The stainless steels owe their resistance to corrosion to the presence of chromium. Brearley discovered this fact more or less accidentally in 1913. Today, there is a range of steels from the plain chromium variety to those containing up to six alloying elements in addition to the usual impurities.
The stainless steels owe their
resistance to corrosion to the presence of chromium. Brearley
discovered this fact more or less accidentally in 1913. Today, there
is a range of steels from the plain chromium variety to those
containing up to six alloying elements in addition to the usual
impurities. A simple classification of the steels
1. 12-14 % chromium, iron and
steels, whose mechanical properties are largely dependent
on the carbon content. High strength is combined with considerable
a) Stainless iron,
Stainless steel, (mild, medium and hard)
2. Secondary hardening ,10-12% chromium, 0.12% C, with small additions Mo, V, Nb, Ni; a steel with ultimate stress of 927 MPa is used for gas turbine blades.
3. High chromium steel 17% Cr, 0.15% C, 2.5% Ni (431 S29). It has a higher resistance to corrosion than iron, due to higher chromium content. It is used for pump shafts, valves and fittings subjected to high temperature and high-pressure steam, but is unsuitable for acid conditions.
High carbon, 0.8 C, 16.5 Cr, 0.5 Mo
steel (oil quenched at 1025°C and tempered at 100„aC to give hardness of 700 HB) is used for
stainless ball bearings and instruments such as scalpels.
- 16/18% chromium
rustless iron with low carbon content (430 S15). It has high
resistance to corrosion but low impact and cannot be refined by
heat-treatment alone. Prolonged service at 480°C can cause
embrittlement. It is used for motor car trim.
- 25/30% chromium iron for furnace
parts, resistant to sulphur compounds. Forms sigma phase additions
of Nb and Mo prevent excessive grain growth.
1. Plain 18/8 Austenitic Steels,
2. Soft Austenitic,
3. Decay-proof Steel,
Purpose Austenitic Steels,
5. High Manganese Steel,
7. Precipitation-hardening high tensile
(b) Semi Austenitic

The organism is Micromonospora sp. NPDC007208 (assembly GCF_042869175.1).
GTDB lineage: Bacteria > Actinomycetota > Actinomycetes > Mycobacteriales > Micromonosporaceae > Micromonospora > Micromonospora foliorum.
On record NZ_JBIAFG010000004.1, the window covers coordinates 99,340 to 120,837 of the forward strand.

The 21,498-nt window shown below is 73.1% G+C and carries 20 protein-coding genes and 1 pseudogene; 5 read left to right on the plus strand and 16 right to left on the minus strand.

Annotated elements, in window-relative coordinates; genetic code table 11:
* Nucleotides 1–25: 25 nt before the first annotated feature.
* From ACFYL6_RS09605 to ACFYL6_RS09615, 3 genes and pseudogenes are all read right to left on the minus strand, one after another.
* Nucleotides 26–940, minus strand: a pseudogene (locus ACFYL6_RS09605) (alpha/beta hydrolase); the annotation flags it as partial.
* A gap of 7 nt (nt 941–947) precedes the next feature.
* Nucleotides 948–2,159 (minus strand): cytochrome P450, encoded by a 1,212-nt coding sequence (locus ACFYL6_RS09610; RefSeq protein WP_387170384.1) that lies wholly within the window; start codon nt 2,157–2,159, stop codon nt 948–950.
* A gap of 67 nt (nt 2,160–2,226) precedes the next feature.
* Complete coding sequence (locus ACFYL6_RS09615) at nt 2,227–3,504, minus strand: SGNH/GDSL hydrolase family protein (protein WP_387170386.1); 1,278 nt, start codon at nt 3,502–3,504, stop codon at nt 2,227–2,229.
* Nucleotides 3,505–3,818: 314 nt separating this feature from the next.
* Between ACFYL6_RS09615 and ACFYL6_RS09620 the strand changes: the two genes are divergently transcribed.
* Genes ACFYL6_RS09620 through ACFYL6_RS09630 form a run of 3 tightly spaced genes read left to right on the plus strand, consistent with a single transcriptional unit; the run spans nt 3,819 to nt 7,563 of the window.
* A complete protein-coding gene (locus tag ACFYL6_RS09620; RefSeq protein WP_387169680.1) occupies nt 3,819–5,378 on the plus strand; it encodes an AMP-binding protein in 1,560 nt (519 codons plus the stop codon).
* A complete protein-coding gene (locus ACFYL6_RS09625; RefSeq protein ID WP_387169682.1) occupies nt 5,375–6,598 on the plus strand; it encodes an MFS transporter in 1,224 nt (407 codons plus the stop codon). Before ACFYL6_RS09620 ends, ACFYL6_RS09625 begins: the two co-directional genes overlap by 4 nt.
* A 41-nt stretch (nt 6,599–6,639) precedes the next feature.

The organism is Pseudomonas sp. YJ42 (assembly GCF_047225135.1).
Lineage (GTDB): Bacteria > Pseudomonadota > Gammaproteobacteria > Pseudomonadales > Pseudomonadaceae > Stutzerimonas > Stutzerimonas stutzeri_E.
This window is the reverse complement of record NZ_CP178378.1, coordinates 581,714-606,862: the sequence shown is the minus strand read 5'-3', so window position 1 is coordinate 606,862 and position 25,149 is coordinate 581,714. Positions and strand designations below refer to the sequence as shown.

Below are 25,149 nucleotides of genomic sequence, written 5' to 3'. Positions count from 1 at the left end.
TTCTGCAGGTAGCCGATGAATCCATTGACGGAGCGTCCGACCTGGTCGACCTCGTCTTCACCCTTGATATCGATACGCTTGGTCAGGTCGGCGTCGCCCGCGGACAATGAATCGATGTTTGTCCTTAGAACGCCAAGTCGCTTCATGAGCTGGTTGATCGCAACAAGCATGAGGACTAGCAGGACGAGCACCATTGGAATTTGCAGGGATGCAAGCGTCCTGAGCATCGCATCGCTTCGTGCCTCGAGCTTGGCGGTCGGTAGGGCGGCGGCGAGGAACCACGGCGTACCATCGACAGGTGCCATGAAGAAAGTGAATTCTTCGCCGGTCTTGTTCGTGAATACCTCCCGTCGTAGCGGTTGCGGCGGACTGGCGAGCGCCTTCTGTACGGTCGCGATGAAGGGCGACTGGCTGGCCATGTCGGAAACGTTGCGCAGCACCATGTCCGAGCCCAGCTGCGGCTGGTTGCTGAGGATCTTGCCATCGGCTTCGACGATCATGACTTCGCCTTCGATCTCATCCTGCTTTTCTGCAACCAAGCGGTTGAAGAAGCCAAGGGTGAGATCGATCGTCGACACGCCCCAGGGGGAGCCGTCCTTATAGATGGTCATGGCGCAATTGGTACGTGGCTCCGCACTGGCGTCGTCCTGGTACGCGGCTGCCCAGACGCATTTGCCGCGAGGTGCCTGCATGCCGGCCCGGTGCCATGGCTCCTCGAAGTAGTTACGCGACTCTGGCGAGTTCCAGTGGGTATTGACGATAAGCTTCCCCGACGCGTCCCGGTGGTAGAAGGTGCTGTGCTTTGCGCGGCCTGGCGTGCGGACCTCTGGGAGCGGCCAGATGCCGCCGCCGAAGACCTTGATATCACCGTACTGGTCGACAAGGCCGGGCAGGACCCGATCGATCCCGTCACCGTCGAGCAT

The hardening alloys possess
critical ranges comparable with ordinary carbon steels, and can,
therefore, be hardened, tempered and refined by heat-treatment which
does not depend on recrystallisation after cold working.
The ferritic and normal austenitic
steels, on the other hand, are not amenable to such treatment. Only
cold work with subsequent heat-treatment involving recrystallisation
can be employed to refine large grained material.
Effects of chromium and
It will be readily appreciated that
chromium is the chief alloying element in iron and steel for
inhibiting corrosion. This resistance is not due to the inertness of
the chromium, for it combines with oxygen with extreme rapidity, but
the oxide so formed is very thin and stable, continuous and
impervious to further attack.This property is, fortunately,
conferred upon its solid solution in iron, becoming very marked as
the amount exceeds 12 % in low carbon steels.
Thus, in oxidising environments,
such as nitric acid, the high chromium steel is initially attacked
at the same rate as ordinary plain steel, but it rapidly builds up
an oxide film, known as a self-healing passive-film, which
efficiently protects the underlying metal. This film has actually
been isolated by U. R. Evans. The thickness of the film and its
Cr2O3 content increases with the degree of
In oxidising media any defect in
the film which may arise through abrasion will be quickly repaired
and such steel is quite satisfactory in the atmosphere, but the film
does not offer sufficient permanent resistance to the less oxidising
action of hydrochloric and sulphuric acids, except in very dilute
solutions. Nickel has a low solubility in these acids and thus, with
8 to 10 % of nickel in addition to chromium, the steel is immune
from attack by nitric acid and the resistance to the other acids is
markedly increased. Hence it is very evident why the 18/8 steels
have such extensive uses. Their resistance to particular acids have
been further improved by additions of elements such as molybdenum